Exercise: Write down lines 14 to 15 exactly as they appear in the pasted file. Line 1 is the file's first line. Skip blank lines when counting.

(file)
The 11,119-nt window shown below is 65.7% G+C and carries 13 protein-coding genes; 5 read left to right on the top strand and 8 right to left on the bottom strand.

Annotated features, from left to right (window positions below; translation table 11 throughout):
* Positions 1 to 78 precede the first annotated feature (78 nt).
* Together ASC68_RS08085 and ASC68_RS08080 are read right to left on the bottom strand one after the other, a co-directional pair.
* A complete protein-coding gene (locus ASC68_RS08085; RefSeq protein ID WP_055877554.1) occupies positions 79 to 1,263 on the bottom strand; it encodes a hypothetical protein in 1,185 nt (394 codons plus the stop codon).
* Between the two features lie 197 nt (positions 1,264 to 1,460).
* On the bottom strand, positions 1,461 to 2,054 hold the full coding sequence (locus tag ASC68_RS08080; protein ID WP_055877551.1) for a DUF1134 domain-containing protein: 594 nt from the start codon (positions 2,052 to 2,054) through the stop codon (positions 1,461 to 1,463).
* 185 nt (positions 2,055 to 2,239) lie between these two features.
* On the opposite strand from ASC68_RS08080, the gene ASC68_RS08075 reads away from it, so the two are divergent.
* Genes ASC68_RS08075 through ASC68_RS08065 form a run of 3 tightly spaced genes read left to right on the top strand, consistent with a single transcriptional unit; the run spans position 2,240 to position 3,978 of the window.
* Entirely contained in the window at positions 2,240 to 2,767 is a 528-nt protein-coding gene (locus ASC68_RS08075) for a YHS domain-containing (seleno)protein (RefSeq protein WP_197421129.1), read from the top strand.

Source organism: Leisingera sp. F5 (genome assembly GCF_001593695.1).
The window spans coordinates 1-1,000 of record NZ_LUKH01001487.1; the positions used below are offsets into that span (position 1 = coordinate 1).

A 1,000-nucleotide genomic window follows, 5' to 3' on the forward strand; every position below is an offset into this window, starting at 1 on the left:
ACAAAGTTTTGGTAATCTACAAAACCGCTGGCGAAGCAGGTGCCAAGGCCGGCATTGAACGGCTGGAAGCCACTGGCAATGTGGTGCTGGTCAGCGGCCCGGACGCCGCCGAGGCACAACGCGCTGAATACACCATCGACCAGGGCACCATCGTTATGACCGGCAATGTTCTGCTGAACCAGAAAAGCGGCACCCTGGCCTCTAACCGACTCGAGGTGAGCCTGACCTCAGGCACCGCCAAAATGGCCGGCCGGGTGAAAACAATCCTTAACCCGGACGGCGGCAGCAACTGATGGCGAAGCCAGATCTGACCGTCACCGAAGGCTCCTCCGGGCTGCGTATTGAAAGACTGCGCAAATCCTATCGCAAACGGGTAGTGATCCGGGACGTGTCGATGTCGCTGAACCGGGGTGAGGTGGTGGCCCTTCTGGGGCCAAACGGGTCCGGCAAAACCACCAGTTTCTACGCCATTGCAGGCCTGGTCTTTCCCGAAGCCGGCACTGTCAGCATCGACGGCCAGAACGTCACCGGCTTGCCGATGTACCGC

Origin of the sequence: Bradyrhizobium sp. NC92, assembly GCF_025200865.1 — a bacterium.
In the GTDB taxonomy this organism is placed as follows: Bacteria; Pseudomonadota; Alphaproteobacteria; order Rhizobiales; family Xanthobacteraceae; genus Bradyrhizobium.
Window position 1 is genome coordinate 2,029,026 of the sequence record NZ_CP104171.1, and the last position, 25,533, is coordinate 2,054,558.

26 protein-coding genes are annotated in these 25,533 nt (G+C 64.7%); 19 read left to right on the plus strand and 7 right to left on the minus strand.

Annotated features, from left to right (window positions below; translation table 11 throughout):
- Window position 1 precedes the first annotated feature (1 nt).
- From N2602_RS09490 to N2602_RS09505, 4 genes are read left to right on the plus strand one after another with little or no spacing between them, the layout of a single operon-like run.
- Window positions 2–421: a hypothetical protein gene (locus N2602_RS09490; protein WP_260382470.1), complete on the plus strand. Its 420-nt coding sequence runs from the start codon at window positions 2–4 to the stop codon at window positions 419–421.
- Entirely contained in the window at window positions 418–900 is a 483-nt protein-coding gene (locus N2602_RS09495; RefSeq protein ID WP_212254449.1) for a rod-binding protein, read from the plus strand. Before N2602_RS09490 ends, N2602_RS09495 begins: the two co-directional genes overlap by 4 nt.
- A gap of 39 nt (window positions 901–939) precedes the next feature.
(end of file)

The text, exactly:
A 1,000-nucleotide genomic window follows, 5' to 3' on the forward strand; every position below is an offset into this window, starting at 1 on the left:
ACAAAGTTTTGGTAATCTACAAAACCGCTGGCGAAGCAGGTGCCAAGGCCGGCATTGAACGGCTGGAAGCCACTGGCAATGTGGTGCTGGTCAGCGGCCCGGACGCCGCCGAGGCACAACGCGCTGAATACACCATCGACCAGGGCACCATCGTTATGACCGGCAATGTTCTGCTGAACCAGAAAAGCGGCACCCTGGCCTCTAACCGACTCGAGGTGAGCCTGACCTCAGGCACCGCCAAAATGGCCGGCCGGGTGAAAACAATCCTTAACCCGGACGGCGGCAGCAACTGATGGCGAAGCCAGATCTGACCGTCACCGAAGGCTCCTCCGGGCTGCGTATTGAAAGACTGCGCAAATCCTATCGCAAACGGGTAGTGATCCGGGACGTGTCGATGTCGCTGAACCGGGGTGAGGTGGTGGCCCTTCTGGGGCCAAACGGGTCCGGCAAAACCACCAGTTTCTACGCCATTGCAGGCCTGGTCTTTCCCGAAGCCGGCACTGTCAGCATCGACGGCCAGAACGTCACCGGCTTGCCGATGTACCGC